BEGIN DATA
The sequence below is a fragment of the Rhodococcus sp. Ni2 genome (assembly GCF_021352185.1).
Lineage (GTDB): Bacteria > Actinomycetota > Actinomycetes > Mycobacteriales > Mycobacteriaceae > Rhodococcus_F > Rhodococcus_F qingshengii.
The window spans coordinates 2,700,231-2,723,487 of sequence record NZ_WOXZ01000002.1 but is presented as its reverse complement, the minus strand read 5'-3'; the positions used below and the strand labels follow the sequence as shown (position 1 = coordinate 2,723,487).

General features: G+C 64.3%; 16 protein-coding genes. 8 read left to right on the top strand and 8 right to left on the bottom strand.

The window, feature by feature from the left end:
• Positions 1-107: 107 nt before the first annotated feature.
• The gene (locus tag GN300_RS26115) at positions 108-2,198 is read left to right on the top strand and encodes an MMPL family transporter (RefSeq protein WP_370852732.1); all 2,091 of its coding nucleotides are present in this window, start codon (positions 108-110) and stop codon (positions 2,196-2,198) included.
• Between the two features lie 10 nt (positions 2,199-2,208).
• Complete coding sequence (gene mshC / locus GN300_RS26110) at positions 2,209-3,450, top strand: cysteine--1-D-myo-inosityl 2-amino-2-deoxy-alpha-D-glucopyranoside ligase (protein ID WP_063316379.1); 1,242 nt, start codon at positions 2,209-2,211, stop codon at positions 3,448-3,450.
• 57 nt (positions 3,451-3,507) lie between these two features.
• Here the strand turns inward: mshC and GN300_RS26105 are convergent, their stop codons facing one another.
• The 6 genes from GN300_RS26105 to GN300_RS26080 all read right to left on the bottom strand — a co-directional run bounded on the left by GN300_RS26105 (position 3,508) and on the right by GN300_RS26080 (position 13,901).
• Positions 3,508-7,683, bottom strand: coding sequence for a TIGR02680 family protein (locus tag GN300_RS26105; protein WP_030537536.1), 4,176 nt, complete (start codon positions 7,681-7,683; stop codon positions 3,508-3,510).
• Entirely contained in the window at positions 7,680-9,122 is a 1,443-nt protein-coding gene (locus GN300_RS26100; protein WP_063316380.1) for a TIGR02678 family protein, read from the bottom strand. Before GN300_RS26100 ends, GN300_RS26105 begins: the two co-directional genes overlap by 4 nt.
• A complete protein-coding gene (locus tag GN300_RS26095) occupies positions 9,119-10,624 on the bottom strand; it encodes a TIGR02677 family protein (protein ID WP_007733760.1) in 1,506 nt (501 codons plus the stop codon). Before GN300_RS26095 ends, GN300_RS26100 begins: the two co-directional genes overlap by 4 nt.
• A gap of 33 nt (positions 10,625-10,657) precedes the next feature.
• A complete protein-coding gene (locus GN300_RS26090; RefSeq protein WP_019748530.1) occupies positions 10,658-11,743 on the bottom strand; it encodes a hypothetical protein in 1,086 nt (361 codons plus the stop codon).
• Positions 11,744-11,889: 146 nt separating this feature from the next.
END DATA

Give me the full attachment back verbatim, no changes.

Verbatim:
The sequence below is a fragment of the Rhodococcus sp. Ni2 genome (assembly GCF_021352185.1).
Lineage (GTDB): Bacteria > Actinomycetota > Actinomycetes > Mycobacteriales > Mycobacteriaceae > Rhodococcus_F > Rhodococcus_F qingshengii.
The window spans coordinates 2,700,231-2,723,487 of sequence record NZ_WOXZ01000002.1 but is presented as its reverse complement, the minus strand read 5'-3'; the positions used below and the strand labels follow the sequence as shown (position 1 = coordinate 2,723,487).

General features: G+C 64.3%; 16 protein-coding genes. 8 read left to right on the top strand and 8 right to left on the bottom strand.

The window, feature by feature from the left end:
• Positions 1-107: 107 nt before the first annotated feature.
• The gene (locus tag GN300_RS26115) at positions 108-2,198 is read left to right on the top strand and encodes an MMPL family transporter (RefSeq protein WP_370852732.1); all 2,091 of its coding nucleotides are present in this window, start codon (positions 108-110) and stop codon (positions 2,196-2,198) included.
• Between the two features lie 10 nt (positions 2,199-2,208).
• Complete coding sequence (gene mshC / locus GN300_RS26110) at positions 2,209-3,450, top strand: cysteine--1-D-myo-inosityl 2-amino-2-deoxy-alpha-D-glucopyranoside ligase (protein ID WP_063316379.1); 1,242 nt, start codon at positions 2,209-2,211, stop codon at positions 3,448-3,450.
• 57 nt (positions 3,451-3,507) lie between these two features.
• Here the strand turns inward: mshC and GN300_RS26105 are convergent, their stop codons facing one another.
• The 6 genes from GN300_RS26105 to GN300_RS26080 all read right to left on the bottom strand — a co-directional run bounded on the left by GN300_RS26105 (position 3,508) and on the right by GN300_RS26080 (position 13,901).
• Positions 3,508-7,683, bottom strand: coding sequence for a TIGR02680 family protein (locus tag GN300_RS26105; protein WP_030537536.1), 4,176 nt, complete (start codon positions 7,681-7,683; stop codon positions 3,508-3,510).
• Entirely contained in the window at positions 7,680-9,122 is a 1,443-nt protein-coding gene (locus GN300_RS26100; protein WP_063316380.1) for a TIGR02678 family protein, read from the bottom strand. Before GN300_RS26100 ends, GN300_RS26105 begins: the two co-directional genes overlap by 4 nt.
• A complete protein-coding gene (locus tag GN300_RS26095) occupies positions 9,119-10,624 on the bottom strand; it encodes a TIGR02677 family protein (protein ID WP_007733760.1) in 1,506 nt (501 codons plus the stop codon). Before GN300_RS26095 ends, GN300_RS26100 begins: the two co-directional genes overlap by 4 nt.
• A gap of 33 nt (positions 10,625-10,657) precedes the next feature.
• A complete protein-coding gene (locus GN300_RS26090; RefSeq protein WP_019748530.1) occupies positions 10,658-11,743 on the bottom strand; it encodes a hypothetical protein in 1,086 nt (361 codons plus the stop codon).
• Positions 11,744-11,889: 146 nt separating this feature from the next.